Apollinaire uses liquid sounds to evoke the Seine River.
L’amour s’en va comme cette eau courante
L’amour s’en va
Comme la vie est lente
Et comme l’Espérance est violente
Vienne la nuit sonne l’heure
Les jours s’en vont je demeure
Passent les jours et passent les semaines
Ni temps passé
Ni les amours reviennent
Sous le pont Mirabeau coule la Seine
The "ooh" sound perfectly fits his subject. You don't have to be a Francophone to enjoy the sonority of this poem. In French, we talk about a distinction between forme (form) and fond (content, literally, depth or bottom). Sous le pont Mirabeau shows Apolinnaire to be a master of the art of forme.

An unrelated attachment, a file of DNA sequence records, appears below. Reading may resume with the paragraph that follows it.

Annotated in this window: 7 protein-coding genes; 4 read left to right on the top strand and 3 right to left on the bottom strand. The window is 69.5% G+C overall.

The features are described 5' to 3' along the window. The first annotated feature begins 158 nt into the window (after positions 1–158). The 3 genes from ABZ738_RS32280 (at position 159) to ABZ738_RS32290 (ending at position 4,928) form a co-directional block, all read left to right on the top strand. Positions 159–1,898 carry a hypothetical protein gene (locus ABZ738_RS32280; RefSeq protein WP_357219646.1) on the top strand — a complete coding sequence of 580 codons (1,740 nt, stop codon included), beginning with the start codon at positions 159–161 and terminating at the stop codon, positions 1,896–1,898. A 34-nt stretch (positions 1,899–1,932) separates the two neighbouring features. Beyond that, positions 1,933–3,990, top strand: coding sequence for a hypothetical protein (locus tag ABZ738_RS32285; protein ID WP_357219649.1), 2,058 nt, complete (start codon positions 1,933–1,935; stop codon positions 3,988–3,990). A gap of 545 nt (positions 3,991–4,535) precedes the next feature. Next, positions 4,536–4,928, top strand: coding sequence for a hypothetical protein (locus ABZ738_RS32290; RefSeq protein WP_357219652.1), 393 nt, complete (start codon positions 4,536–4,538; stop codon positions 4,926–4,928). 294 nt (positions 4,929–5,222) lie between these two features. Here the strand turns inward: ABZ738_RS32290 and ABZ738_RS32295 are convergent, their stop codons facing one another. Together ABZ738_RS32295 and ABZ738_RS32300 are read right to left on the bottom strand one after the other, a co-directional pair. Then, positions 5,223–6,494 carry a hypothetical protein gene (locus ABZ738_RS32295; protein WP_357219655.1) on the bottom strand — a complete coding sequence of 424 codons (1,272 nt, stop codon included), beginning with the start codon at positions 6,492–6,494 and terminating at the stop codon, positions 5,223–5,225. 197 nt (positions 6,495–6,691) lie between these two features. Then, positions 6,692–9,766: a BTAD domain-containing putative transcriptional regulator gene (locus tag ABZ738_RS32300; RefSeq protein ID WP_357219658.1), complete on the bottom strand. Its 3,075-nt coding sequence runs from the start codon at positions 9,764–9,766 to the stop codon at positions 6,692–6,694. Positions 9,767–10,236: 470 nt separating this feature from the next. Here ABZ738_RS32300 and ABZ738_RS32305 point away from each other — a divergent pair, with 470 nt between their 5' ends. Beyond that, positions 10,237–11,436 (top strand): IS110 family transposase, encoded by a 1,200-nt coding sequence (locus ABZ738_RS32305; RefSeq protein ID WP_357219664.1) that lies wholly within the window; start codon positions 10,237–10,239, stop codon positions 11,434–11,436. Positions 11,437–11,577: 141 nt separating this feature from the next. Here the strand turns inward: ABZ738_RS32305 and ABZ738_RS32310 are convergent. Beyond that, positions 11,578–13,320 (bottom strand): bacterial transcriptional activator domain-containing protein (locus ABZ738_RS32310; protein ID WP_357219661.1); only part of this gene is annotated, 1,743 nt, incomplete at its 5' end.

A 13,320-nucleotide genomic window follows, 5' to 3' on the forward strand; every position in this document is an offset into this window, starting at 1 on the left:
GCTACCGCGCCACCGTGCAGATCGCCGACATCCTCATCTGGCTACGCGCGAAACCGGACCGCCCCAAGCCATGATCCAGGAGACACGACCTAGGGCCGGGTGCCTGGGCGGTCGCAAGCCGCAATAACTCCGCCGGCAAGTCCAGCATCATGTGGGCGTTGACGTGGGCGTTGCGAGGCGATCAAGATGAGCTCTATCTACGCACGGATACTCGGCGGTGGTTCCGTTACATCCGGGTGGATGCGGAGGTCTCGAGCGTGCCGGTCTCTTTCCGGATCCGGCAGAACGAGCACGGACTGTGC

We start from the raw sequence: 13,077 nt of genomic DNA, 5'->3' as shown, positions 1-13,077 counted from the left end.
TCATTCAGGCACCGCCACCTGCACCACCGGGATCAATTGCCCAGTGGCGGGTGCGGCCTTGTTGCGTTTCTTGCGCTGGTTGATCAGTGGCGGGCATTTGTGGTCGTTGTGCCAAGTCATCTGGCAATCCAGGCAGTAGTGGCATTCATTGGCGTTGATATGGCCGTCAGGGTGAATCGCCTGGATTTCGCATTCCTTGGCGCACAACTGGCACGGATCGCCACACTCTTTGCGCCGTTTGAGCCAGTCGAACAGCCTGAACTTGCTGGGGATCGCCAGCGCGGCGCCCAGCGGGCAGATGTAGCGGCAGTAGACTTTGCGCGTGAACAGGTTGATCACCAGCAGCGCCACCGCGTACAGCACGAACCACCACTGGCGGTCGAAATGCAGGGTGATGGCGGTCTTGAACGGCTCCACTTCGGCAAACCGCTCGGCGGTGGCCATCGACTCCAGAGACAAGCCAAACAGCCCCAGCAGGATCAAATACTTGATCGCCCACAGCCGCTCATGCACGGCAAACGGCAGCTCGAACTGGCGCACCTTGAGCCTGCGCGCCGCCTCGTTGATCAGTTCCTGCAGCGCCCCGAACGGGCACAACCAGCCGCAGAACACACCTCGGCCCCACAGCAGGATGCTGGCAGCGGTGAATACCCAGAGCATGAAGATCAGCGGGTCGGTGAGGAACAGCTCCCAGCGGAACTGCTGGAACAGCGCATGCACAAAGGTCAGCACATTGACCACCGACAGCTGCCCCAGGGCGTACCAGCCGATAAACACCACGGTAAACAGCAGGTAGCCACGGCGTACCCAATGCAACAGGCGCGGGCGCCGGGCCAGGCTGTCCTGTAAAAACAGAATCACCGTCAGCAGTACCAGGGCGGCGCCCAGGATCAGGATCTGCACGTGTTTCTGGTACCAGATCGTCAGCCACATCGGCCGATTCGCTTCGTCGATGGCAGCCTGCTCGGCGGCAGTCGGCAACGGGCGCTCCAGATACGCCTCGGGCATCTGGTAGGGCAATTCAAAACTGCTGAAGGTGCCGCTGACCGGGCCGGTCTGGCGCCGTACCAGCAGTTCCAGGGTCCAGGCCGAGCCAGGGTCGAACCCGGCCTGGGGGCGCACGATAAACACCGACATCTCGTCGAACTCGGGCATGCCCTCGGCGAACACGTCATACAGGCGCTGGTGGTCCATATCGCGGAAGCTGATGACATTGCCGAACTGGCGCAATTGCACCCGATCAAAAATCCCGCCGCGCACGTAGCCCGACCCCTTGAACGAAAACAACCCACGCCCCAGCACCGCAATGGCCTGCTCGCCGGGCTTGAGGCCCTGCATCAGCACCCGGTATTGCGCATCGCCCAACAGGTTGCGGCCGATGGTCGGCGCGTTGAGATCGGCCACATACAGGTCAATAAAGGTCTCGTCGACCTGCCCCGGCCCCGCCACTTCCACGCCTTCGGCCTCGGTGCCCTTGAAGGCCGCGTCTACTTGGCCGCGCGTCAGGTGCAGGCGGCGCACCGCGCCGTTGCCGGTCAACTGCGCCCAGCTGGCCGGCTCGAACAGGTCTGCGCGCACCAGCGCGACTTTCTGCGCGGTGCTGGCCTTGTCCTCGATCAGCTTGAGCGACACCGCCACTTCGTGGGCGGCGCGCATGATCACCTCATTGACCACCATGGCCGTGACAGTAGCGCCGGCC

Today, I bought a copy of Shakespeare's complete poems, including the sonnets.
Above, we can see a line of iambic pentameter in French: Et comme l’Espérance est violente. Of course, Shakespeare has the best command of sound of any English poet. The line Let me not to the marriage of true minds/ admit impediments" has been swirling through my brain. Count all the crisp t and d sounds! You can know a poem by its earworms.